Use this URL to cite or link to this record in EThOS: http://ethos.bl.uk/OrderDetails.do?uin=uk.bl.ethos.682947
Title: Marsilio Ficino's notebooks : a case of Renaissance reading practices
Author: Dio, Rocco di
ISNI:       0000 0004 5915 8224
Awarding Body: University of Warwick
Current Institution: University of Warwick
Date of Award: 2015
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Abstract:
This thesis focusses on three compilations, extant in three manuscripts ―Florence, Biblioteca Riccardiana, MS 92; Milan, Venerabile Biblioteca Ambrosiana, MS F 19 sup.; Vatican City, Biblioteca Apostolica Vaticana, MS Borgianus graecus 22― These three manuscripts were produced by one of the most important representatives of the Italian Renaissance: Marsilio Ficino (1433-1499). The Florentine scholar was largely responsible for the revival of Platonism in Western Europe during the Renaissance and beyond. MS Ricc. 92 contains an anthology of Greek and Latin texts on the theme of love, which Ficino presumably compiled with a view to writing his commentary on Plato’s Symposium. MS Ambr. F 19 sup. is a collection of excerpts from Plato, Plotinus and Proclus on the theme of the soul, which Ficino produced before starting writing his major philosophical work: the Platonic Theology. Finally, MS Borg. Gr. 22 was likely used by Ficino as a textual basis for his translation of Dionysius the Areopagite’s De divinis nominibus. These three notebooks have been hitherto largely ignored or only partially studied by modern scholars. Through a contextualized analysis of these manuscripts, this work aims to give insight into Ficino’s reading practices and methodology, and show that they are crucial to reconstruct his scholarly activity. By using an interdisciplinary approach, it will provide a more nuanced view and more exhaustive reconstruction of the ways in which Ficino actually read, selected and used ancient and medieval authors and also of the ways in which he quoted, codified their doctrines and appropriated them in his own work. More broadly, it will offer insight into Renaissance reading practices and some important aspects of Early Modern culture.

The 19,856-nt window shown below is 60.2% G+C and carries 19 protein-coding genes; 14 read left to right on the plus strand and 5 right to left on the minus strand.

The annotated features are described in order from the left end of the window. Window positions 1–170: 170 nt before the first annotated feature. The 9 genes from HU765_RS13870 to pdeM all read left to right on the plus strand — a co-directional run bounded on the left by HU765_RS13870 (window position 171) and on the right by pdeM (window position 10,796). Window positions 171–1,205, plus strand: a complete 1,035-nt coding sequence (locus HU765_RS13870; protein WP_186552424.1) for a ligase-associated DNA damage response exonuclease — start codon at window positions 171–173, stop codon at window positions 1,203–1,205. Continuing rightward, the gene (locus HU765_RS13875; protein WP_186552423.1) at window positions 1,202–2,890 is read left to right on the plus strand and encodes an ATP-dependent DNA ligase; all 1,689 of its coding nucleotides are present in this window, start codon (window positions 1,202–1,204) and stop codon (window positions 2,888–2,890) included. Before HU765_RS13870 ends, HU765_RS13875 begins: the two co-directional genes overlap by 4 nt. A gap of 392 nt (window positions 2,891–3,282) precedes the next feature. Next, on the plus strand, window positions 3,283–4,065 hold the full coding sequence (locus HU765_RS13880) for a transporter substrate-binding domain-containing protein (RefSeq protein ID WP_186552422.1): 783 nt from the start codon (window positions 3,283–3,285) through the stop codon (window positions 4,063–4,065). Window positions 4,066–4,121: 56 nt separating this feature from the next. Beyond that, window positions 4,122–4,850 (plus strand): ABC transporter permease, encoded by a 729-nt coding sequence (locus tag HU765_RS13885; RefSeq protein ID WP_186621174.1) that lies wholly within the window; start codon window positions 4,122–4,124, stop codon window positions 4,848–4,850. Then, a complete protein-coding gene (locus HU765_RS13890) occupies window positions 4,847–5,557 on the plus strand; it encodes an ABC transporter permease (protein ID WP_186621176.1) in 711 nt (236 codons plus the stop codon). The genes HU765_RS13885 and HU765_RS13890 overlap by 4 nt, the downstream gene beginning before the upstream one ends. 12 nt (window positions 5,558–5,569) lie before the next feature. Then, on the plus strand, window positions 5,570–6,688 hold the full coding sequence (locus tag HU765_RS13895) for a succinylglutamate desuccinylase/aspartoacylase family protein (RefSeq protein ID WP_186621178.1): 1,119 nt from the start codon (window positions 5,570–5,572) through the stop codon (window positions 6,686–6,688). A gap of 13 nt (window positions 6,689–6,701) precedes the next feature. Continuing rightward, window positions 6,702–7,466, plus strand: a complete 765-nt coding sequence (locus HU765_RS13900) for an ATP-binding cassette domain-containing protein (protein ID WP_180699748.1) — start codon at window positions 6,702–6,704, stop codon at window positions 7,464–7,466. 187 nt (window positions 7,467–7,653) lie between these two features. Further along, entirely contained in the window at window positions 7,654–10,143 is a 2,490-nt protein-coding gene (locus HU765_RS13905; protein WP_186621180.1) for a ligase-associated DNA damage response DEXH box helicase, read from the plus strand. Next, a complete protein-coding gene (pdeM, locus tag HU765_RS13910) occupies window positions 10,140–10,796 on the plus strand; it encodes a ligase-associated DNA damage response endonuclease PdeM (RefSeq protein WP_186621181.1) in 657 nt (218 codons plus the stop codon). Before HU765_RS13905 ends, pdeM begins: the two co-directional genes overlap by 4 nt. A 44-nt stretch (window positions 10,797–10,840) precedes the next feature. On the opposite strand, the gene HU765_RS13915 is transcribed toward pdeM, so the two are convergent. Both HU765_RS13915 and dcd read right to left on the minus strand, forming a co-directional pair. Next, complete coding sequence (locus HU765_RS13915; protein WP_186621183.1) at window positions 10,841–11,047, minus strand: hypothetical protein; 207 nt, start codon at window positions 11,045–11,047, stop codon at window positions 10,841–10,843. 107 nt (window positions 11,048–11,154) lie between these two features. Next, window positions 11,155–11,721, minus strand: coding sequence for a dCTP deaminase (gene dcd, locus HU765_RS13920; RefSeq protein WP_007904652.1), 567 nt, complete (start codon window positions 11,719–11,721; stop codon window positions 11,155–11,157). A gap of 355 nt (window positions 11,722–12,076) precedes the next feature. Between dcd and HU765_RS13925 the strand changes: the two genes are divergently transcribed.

Supervisor: Not available Sponsor: Not available
Qualification Name: Thesis (Ph.D.) Qualification Level: Doctoral
EThOS ID: uk.bl.ethos.682947  DOI: Not available
Keywords: DG Italy
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